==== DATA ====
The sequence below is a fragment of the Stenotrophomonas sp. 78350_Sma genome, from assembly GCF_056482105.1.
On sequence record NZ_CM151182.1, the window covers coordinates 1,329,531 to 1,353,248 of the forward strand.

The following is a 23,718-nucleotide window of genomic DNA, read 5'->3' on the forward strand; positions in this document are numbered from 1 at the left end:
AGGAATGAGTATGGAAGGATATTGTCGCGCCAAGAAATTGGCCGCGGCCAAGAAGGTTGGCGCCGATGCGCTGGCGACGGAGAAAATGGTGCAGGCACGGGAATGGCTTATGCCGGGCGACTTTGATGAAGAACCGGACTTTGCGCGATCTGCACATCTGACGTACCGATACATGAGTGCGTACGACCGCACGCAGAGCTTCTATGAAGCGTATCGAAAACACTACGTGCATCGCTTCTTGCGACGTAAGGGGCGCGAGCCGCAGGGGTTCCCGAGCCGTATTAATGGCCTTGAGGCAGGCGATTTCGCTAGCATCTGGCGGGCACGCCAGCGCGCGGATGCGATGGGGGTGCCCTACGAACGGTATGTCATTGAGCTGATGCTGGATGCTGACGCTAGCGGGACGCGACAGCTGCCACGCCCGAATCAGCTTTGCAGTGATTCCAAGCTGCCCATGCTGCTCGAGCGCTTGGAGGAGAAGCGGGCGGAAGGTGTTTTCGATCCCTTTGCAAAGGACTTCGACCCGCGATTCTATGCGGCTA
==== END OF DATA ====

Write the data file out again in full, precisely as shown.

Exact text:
The sequence below is a fragment of the Stenotrophomonas sp. 78350_Sma genome, from assembly GCF_056482105.1.
On sequence record NZ_CM151182.1, the window covers coordinates 1,329,531 to 1,353,248 of the forward strand.

The following is a 23,718-nucleotide window of genomic DNA, read 5'->3' on the forward strand; positions in this document are numbered from 1 at the left end:
AGGAATGAGTATGGAAGGATATTGTCGCGCCAAGAAATTGGCCGCGGCCAAGAAGGTTGGCGCCGATGCGCTGGCGACGGAGAAAATGGTGCAGGCACGGGAATGGCTTATGCCGGGCGACTTTGATGAAGAACCGGACTTTGCGCGATCTGCACATCTGACGTACCGATACATGAGTGCGTACGACCGCACGCAGAGCTTCTATGAAGCGTATCGAAAACACTACGTGCATCGCTTCTTGCGACGTAAGGGGCGCGAGCCGCAGGGGTTCCCGAGCCGTATTAATGGCCTTGAGGCAGGCGATTTCGCTAGCATCTGGCGGGCACGCCAGCGCGCGGATGCGATGGGGGTGCCCTACGAACGGTATGTCATTGAGCTGATGCTGGATGCTGACGCTAGCGGGACGCGACAGCTGCCACGCCCGAATCAGCTTTGCAGTGATTCCAAGCTGCCCATGCTGCTCGAGCGCTTGGAGGAGAAGCGGGCGGAAGGTGTTTTCGATCCCTTTGCAAAGGACTTCGACCCGCGATTCTATGCGGCTA